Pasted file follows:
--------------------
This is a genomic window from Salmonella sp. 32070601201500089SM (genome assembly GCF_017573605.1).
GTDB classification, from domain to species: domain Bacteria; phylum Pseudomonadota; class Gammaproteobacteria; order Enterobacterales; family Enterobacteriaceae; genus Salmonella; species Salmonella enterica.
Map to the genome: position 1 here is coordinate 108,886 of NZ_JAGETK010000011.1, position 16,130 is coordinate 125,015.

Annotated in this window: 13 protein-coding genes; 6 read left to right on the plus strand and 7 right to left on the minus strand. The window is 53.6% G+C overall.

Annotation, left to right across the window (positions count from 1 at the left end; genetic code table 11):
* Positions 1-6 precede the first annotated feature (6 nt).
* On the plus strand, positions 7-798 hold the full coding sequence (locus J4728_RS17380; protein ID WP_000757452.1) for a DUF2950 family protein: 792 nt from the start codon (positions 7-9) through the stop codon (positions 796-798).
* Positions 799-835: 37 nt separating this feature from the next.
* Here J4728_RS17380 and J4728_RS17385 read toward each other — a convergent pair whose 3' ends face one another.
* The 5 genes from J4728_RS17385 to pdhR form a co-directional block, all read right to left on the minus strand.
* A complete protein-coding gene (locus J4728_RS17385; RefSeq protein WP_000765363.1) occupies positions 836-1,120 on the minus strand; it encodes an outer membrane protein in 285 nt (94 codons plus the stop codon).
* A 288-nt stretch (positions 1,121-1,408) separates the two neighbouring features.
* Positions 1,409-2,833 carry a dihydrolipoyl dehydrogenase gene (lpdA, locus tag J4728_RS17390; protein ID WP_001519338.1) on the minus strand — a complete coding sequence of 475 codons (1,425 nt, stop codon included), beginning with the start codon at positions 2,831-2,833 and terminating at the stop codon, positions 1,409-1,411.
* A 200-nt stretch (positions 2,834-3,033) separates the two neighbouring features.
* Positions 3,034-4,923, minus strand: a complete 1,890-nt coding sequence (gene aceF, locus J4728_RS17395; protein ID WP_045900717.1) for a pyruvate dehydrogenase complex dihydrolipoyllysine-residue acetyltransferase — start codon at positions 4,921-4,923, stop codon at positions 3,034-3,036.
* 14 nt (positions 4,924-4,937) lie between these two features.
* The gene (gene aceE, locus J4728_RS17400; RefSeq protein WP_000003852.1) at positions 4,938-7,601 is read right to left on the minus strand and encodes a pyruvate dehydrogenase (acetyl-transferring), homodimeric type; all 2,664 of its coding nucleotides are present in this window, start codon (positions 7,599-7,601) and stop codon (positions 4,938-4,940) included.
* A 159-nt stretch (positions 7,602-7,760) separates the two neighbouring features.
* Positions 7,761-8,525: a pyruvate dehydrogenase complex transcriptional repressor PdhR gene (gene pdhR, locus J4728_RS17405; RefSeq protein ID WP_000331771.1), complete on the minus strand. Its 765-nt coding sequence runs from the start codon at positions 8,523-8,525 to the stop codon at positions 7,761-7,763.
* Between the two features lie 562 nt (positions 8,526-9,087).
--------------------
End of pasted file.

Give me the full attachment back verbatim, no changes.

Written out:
This is a genomic window from Salmonella sp. 32070601201500089SM (genome assembly GCF_017573605.1).
GTDB classification, from domain to species: domain Bacteria; phylum Pseudomonadota; class Gammaproteobacteria; order Enterobacterales; family Enterobacteriaceae; genus Salmonella; species Salmonella enterica.
Map to the genome: position 1 here is coordinate 108,886 of NZ_JAGETK010000011.1, position 16,130 is coordinate 125,015.

Annotated in this window: 13 protein-coding genes; 6 read left to right on the plus strand and 7 right to left on the minus strand. The window is 53.6% G+C overall.

Annotation, left to right across the window (positions count from 1 at the left end; genetic code table 11):
* Positions 1-6 precede the first annotated feature (6 nt).
* On the plus strand, positions 7-798 hold the full coding sequence (locus J4728_RS17380; protein ID WP_000757452.1) for a DUF2950 family protein: 792 nt from the start codon (positions 7-9) through the stop codon (positions 796-798).
* Positions 799-835: 37 nt separating this feature from the next.
* Here J4728_RS17380 and J4728_RS17385 read toward each other — a convergent pair whose 3' ends face one another.
* The 5 genes from J4728_RS17385 to pdhR form a co-directional block, all read right to left on the minus strand.
* A complete protein-coding gene (locus J4728_RS17385; RefSeq protein WP_000765363.1) occupies positions 836-1,120 on the minus strand; it encodes an outer membrane protein in 285 nt (94 codons plus the stop codon).
* A 288-nt stretch (positions 1,121-1,408) separates the two neighbouring features.
* Positions 1,409-2,833 carry a dihydrolipoyl dehydrogenase gene (lpdA, locus tag J4728_RS17390; protein ID WP_001519338.1) on the minus strand — a complete coding sequence of 475 codons (1,425 nt, stop codon included), beginning with the start codon at positions 2,831-2,833 and terminating at the stop codon, positions 1,409-1,411.
* A 200-nt stretch (positions 2,834-3,033) separates the two neighbouring features.
* Positions 3,034-4,923, minus strand: a complete 1,890-nt coding sequence (gene aceF, locus J4728_RS17395; protein ID WP_045900717.1) for a pyruvate dehydrogenase complex dihydrolipoyllysine-residue acetyltransferase — start codon at positions 4,921-4,923, stop codon at positions 3,034-3,036.
* 14 nt (positions 4,924-4,937) lie between these two features.
* The gene (gene aceE, locus J4728_RS17400; RefSeq protein WP_000003852.1) at positions 4,938-7,601 is read right to left on the minus strand and encodes a pyruvate dehydrogenase (acetyl-transferring), homodimeric type; all 2,664 of its coding nucleotides are present in this window, start codon (positions 7,599-7,601) and stop codon (positions 4,938-4,940) included.
* A 159-nt stretch (positions 7,602-7,760) separates the two neighbouring features.
* Positions 7,761-8,525: a pyruvate dehydrogenase complex transcriptional repressor PdhR gene (gene pdhR, locus J4728_RS17405; RefSeq protein ID WP_000331771.1), complete on the minus strand. Its 765-nt coding sequence runs from the start codon at positions 8,523-8,525 to the stop codon at positions 7,761-7,763.
* Between the two features lie 562 nt (positions 8,526-9,087).